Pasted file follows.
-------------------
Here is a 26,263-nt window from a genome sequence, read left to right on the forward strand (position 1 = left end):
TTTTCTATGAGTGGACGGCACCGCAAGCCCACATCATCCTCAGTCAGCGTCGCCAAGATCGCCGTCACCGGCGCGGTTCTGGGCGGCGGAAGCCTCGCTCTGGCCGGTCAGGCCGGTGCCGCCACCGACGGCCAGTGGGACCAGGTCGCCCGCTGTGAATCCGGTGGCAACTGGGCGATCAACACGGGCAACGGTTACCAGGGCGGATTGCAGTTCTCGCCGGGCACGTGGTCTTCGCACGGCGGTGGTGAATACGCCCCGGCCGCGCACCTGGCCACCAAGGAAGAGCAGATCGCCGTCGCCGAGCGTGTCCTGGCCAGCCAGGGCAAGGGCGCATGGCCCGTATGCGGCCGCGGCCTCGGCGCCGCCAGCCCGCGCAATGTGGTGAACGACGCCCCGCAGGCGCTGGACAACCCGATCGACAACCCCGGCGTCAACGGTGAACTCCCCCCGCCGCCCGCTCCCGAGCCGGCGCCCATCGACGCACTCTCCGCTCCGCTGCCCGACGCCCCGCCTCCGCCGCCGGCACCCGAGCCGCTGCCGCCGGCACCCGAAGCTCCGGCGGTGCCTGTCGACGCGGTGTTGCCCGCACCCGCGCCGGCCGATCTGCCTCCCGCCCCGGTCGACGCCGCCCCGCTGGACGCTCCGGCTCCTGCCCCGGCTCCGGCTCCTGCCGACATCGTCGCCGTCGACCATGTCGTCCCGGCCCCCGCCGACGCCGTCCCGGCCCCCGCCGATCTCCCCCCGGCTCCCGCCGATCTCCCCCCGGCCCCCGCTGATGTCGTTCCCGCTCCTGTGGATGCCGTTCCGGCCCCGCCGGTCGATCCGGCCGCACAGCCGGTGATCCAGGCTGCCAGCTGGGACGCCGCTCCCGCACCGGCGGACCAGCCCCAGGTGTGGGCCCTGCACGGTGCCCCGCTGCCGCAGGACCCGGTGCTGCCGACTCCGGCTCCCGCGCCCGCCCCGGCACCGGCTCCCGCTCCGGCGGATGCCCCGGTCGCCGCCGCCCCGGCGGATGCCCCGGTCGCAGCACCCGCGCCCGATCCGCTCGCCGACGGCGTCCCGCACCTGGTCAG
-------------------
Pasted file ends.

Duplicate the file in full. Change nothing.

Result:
Here is a 26,263-nt window from a genome sequence, read left to right on the forward strand (position 1 = left end):
TTTTCTATGAGTGGACGGCACCGCAAGCCCACATCATCCTCAGTCAGCGTCGCCAAGATCGCCGTCACCGGCGCGGTTCTGGGCGGCGGAAGCCTCGCTCTGGCCGGTCAGGCCGGTGCCGCCACCGACGGCCAGTGGGACCAGGTCGCCCGCTGTGAATCCGGTGGCAACTGGGCGATCAACACGGGCAACGGTTACCAGGGCGGATTGCAGTTCTCGCCGGGCACGTGGTCTTCGCACGGCGGTGGTGAATACGCCCCGGCCGCGCACCTGGCCACCAAGGAAGAGCAGATCGCCGTCGCCGAGCGTGTCCTGGCCAGCCAGGGCAAGGGCGCATGGCCCGTATGCGGCCGCGGCCTCGGCGCCGCCAGCCCGCGCAATGTGGTGAACGACGCCCCGCAGGCGCTGGACAACCCGATCGACAACCCCGGCGTCAACGGTGAACTCCCCCCGCCGCCCGCTCCCGAGCCGGCGCCCATCGACGCACTCTCCGCTCCGCTGCCCGACGCCCCGCCTCCGCCGCCGGCACCCGAGCCGCTGCCGCCGGCACCCGAAGCTCCGGCGGTGCCTGTCGACGCGGTGTTGCCCGCACCCGCGCCGGCCGATCTGCCTCCCGCCCCGGTCGACGCCGCCCCGCTGGACGCTCCGGCTCCTGCCCCGGCTCCGGCTCCTGCCGACATCGTCGCCGTCGACCATGTCGTCCCGGCCCCCGCCGACGCCGTCCCGGCCCCCGCCGATCTCCCCCCGGCTCCCGCCGATCTCCCCCCGGCCCCCGCTGATGTCGTTCCCGCTCCTGTGGATGCCGTTCCGGCCCCGCCGGTCGATCCGGCCGCACAGCCGGTGATCCAGGCTGCCAGCTGGGACGCCGCTCCCGCACCGGCGGACCAGCCCCAGGTGTGGGCCCTGCACGGTGCCCCGCTGCCGCAGGACCCGGTGCTGCCGACTCCGGCTCCCGCGCCCGCCCCGGCACCGGCTCCCGCTCCGGCGGATGCCCCGGTCGCCGCCGCCCCGGCGGATGCCCCGGTCGCAGCACCCGCGCCCGATCCGCTCGCCGACGGCGTCCCGCACCTGGTCAG